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Some tips on using Tascam USB audio/MIDI interfaces Other Hardware
So, this is a bit of an obscure hint, as it's pretty limited, but if anyone uses a Tascam interface, like the US-122 series or the US-144, for recording or output, here are some usability tips.
  1. Make sure the unit firmware and OS X drivers are up to date.
  2. Sometimes it seems like the unit won't receive enough power. There is a very simple fix for this: Unplug your unit from the USB port and switch Phantom power to Off. Plug the unit back into your Mac, and once it's powered up, then turn on Phantom power. Everything should stay fine.

    It seems that on more recent Macs (Unibody, and some pre-Unibodies) that Apple's power manager doesn't like to give too much power to a single USB port. By keeping the Phantom power off when plugging it in, the computer doesn't know the full power required, and is more than willing to give the unit all the power it needs when the switch is on. Others online have suggested a powered USB hub, and indeed this works, but for my purposes, I want to use the unit away from an outlet.
I've tested this with a Tascam US-122mkII. However, the US-122L, US-122, US-144mkII, US-144L and US-144 are all similar. The US-100 should follow for the same rules, but also doesn't require as much power to begin with.

I've had no driver issues running 10.6.2 and using driver version 2, with device firmware version 2.01. All the updates are available at the Tascam site. I'm currently using a Unibody 13" MacBook Pro (Jun 09 introduction), and have confirmed this with the front and back USB port. Testing on my iMac, the same rules apply.
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Some tips on using Tascam USB audio/MIDI interfaces
Authored by: poenn on Mar 24, '10 01:58:06AM

Thatís one reason I only use FireWire interfaces. :-)

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Some tips on using Tascam USB audio/MIDI interfaces
Authored by: fbitterlich on Mar 24, '10 08:49:29AM

Hmm, I have mixed feelings about this. The amount of power a USB device may draw from a USB port is part of the USB specification (either 100mA or 500mA). So if a device draws more power than the host computer is willing to provide, then either the device or the host is deviating from the specs. In either case, this /might/ cause hardware damage. This might be a design fault, or a defect.

In any case, using a USB hub might offer some protection to your MacBook. It's cheaper to replace than a MacBook MLB :)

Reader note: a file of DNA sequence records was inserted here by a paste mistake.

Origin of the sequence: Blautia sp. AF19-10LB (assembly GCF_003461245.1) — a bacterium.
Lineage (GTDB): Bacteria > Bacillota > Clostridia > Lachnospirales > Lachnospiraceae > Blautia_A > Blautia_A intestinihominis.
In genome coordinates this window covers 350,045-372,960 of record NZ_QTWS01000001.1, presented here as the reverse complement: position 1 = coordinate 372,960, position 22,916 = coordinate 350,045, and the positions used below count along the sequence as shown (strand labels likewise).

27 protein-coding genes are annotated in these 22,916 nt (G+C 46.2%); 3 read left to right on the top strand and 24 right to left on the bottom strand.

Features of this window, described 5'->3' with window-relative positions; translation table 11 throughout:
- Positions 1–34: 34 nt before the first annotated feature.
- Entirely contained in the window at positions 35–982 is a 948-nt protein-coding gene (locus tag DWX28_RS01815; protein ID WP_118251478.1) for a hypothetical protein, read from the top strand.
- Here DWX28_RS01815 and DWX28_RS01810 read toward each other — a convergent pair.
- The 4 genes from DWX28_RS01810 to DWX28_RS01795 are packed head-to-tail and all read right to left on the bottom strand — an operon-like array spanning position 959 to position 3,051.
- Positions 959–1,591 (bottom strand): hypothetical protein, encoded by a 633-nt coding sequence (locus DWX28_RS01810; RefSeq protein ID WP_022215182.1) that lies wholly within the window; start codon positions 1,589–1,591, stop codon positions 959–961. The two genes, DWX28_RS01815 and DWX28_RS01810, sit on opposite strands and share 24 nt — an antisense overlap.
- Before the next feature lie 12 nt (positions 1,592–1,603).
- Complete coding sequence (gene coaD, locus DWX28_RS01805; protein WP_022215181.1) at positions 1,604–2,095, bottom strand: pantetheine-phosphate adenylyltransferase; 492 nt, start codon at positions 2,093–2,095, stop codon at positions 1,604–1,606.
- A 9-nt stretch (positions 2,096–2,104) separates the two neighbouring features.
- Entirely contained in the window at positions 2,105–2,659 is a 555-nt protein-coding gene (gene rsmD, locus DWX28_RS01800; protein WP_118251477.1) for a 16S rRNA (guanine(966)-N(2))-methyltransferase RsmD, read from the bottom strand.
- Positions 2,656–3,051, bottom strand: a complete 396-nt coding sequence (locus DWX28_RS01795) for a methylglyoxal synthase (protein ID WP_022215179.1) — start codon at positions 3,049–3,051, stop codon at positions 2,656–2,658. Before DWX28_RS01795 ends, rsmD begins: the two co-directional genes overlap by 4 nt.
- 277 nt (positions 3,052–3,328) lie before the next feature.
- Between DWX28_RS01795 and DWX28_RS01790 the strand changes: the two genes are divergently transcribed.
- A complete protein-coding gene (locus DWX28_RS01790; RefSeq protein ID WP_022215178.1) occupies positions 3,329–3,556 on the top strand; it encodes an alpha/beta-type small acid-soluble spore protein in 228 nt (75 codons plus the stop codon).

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Some tips on using Tascam USB audio/MIDI interfaces
Authored by: cycomachead on Mar 24, '10 04:41:20PM

Yeah, that's what I thought at first when I was reading other posts online about the issue. However, System Prefs reports everything as normal, and older Macs and PC's seem to have no problems. That's why I've concluded it's a Power Manager issue. OS X warns you if something tries to draw to much power from a port, so far I haven't seen anything bad.

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Some tips on using Tascam USB audio/MIDI interfaces
Authored by: manxman on Mar 25, '10 12:59:01AM

In order to provide phantom power (usually 48V) for a microphone from the much lower voltage that the USB port provides, there will be what's called a DC-DC inverter. This will feed into quite a good sized capacitor to make sure there is no noise or ripple on the supply to the microphone.

In all likelihood what you are seeing when you plug the unit in with phantom on, is quite a surge when the inverter powers up feeding a discharged capacitor. When added to the switch-on surge from the other supply smoothing in the unit, makes Power Manager complain. I would see this as quite normal behaviour, although it has to be said, not a marvellous design. I wouldn't worry, as if there really was too much current being drawn at any time, rest assured Power Manager would tell you about it.

To be honest, I like to plug these sort of devices in and then power-up the Mac.

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